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Salem Family Law Blog

Jealousy and custody disputes

The emotional impact of the divorce process can be intense, and people may struggle with various negative feelings while they are bringing their marriage to an end (these emotions can also linger after the divorce process is complete). Aside from depression, or even anger, some people may have a difficult time with jealousy. For example, a parent may be jealous due to the amount of time that their child’s other parent will be able to spend with the child, or they may be upset because of some other facet of the custody process. These emotions can become especially strong when a difficult dispute occurs.

It is very important to manage your emotions properly during a dispute over child custody. The actions you take at this time could play a major role in your future relationship with your child, and they may impact your child’s life in different ways. Negative feelings like jealousy, when left unchecked, can have a detrimental impact on a parent’s ability to secure a favorable outcome. Of course, a certain amount of jealousy may be unavoidable and relatively harmless. However, those who become extremely jealous may allow their emotions to cloud their judgment, which can be problematic during such a crucial time.

Dealing with family law issues during pregnancy

Divorce can be hard for many reasons for couples who are facing a number of challenges, from financial problems to negative emotions such as stress or depression. For some people, such as those who are pregnant, the end of a marriage and the numerous family law issues that may arise can be especially difficult to deal with. For example, someone who is expecting a child may be unsure of how custody will be awarded or whether they will be able to receive child support. Moreover, they may worry about how marital property will be divided and how to deal with legal matters during pregnancy.

If you are pregnant, it is important to focus on your health and the well-being of your unborn child. However, you should not overlook various family law concerns that you may have, either. The steps you take during the divorce process and even after your divorce has been finalized may have a significant impact on your future and your child’s future also. Our law office fully recognizes how challenging family law issues can be, especially for someone who is simultaneously dealing with pregnancy. Staying focused and having a clear understanding of your legal options is paramount.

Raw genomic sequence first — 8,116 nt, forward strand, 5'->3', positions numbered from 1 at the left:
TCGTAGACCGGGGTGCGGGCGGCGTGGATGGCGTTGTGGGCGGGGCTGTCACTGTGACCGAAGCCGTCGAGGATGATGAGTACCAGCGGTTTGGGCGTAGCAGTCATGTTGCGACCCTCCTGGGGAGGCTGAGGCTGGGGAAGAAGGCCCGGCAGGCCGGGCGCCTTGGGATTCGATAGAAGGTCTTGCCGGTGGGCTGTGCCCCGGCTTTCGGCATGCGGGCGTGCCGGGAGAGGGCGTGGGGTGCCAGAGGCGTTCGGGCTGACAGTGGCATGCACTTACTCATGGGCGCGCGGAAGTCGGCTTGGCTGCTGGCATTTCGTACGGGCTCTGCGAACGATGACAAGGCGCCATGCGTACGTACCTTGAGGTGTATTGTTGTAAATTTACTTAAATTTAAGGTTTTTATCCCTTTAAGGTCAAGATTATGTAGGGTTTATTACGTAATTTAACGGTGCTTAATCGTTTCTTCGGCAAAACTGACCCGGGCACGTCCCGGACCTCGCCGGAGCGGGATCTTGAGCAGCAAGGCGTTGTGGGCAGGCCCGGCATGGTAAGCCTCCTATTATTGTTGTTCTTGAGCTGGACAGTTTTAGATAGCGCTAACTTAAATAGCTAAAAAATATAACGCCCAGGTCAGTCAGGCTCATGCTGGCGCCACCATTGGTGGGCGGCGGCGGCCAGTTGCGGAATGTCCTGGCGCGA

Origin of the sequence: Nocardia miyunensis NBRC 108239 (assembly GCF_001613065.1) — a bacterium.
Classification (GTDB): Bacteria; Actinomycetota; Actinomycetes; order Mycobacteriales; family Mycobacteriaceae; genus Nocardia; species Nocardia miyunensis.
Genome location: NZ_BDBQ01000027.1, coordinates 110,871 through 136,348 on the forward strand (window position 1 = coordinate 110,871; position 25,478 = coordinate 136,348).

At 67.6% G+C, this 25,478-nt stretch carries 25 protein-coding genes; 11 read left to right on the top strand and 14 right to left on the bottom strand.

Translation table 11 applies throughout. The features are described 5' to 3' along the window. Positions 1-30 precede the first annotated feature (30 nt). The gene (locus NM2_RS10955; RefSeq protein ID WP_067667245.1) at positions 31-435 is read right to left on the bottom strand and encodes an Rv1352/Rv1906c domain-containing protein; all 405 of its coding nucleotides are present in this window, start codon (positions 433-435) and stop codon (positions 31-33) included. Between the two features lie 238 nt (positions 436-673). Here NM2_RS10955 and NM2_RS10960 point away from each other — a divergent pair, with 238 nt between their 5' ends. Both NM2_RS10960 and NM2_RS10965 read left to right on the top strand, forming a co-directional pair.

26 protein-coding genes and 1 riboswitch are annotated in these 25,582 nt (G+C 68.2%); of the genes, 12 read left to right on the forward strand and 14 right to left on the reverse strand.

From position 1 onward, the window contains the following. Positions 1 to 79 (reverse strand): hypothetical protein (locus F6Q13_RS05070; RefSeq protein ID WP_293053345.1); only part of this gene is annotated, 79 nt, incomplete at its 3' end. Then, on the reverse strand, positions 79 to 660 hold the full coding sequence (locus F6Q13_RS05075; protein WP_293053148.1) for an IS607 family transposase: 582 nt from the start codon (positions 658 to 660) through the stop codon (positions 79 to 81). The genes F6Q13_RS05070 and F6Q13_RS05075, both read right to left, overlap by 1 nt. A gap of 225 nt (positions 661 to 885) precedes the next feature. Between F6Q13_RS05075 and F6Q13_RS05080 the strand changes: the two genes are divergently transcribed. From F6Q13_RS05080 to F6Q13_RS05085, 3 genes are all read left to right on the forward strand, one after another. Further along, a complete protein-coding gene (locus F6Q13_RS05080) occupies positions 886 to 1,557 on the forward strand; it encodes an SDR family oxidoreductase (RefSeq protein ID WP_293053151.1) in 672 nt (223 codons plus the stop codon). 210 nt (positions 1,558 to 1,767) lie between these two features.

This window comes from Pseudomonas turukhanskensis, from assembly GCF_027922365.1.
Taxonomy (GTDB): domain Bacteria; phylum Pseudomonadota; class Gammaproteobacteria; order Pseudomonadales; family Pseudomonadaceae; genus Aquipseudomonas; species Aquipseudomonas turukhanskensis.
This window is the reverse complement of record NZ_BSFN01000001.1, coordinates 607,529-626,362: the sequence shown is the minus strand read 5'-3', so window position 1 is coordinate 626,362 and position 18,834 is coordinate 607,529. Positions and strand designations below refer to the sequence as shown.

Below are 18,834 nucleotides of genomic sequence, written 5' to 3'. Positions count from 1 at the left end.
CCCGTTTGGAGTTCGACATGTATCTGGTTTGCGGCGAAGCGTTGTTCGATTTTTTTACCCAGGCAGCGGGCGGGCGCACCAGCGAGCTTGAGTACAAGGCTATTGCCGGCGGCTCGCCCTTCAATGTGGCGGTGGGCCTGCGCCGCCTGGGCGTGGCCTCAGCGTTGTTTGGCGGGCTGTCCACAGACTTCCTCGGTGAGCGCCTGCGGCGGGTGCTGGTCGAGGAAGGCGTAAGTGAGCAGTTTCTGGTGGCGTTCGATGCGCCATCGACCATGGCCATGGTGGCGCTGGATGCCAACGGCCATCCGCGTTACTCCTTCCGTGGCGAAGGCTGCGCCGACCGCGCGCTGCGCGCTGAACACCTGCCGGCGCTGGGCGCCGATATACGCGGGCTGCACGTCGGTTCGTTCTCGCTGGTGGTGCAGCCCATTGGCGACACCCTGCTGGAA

What are the different types of alimony in Oregon?

If, during your marriage, your spouse was the primary income-earner in your home in Marion, then you may go into your divorce proceedings automatically expecting to be awarded alimony. Yet spousal support is not intended to simply punish your spouse for working while you stayed home; rather, it is simply meant to provide you with a means of assistance in attaining the same standard of living you enjoyed while married. If the court believes you can earn enough to support that one your own, it may not award you alimony at all. 

Even if you do happen to be granted alimony, be aware that it is likely only to be temporary. According to the Oregon Judicial Branch, the state recognizes three types of alimony: 

  • Transitional 
  • Compensatory
  • Spousal maintenance

Why is your 401k considered marital property?

You may go into your divorce proceedings feeling fairly comfortable that you understand exactly what properties you and your soon-to-be ex-spouse shared. Yet like many others in Marion who are in your same position, you may be shocked to learn that your workplace retirement accounts (such as your 401k) are also considered to be marital property. If the funds in such an account are there solely due to your own individual efforts, whey then would your ex-spouse be entitled to them? 

Consider the source of those funds. Any income that you earn while married is considered shared. Given that contributions to your 401k are taken from your earnings, it is reasonable to expect that those contributions would also be deemed to be marital property. Even in cases where your employer offers matching funds to your 401k, these are considered to be benefits of employment, which your spouse would also normally share in. 

How do you make divorce easier?

Divorce in Oregon can come with challenges. However, there are ways to make it easier. Forbes lists several tips to make divorce less painful, and therefore, less difficult.  

One suggestion is to adopt a business mindset when it comes to divorce. At the most basic level, you are seeking to terminate a contract. It is imperative that you understand your rights under the law and have an idea of what may happen in court. Your divorce will be easier if you process emotions outside of the business part of divorce.

Significant financial assets may complicate the divorce process

If you are an Oregon resident considering divorce, it is important to understand how your financial situation may affect the process and the settlement. If you and your spouse have financial assets of substantial worth, a fair divorce settlement may require an in-depth examination and valuation of all of your possessions. At Willamette Valley Legal, we have experience assisting high-net-worth clients through their divorce proceedings.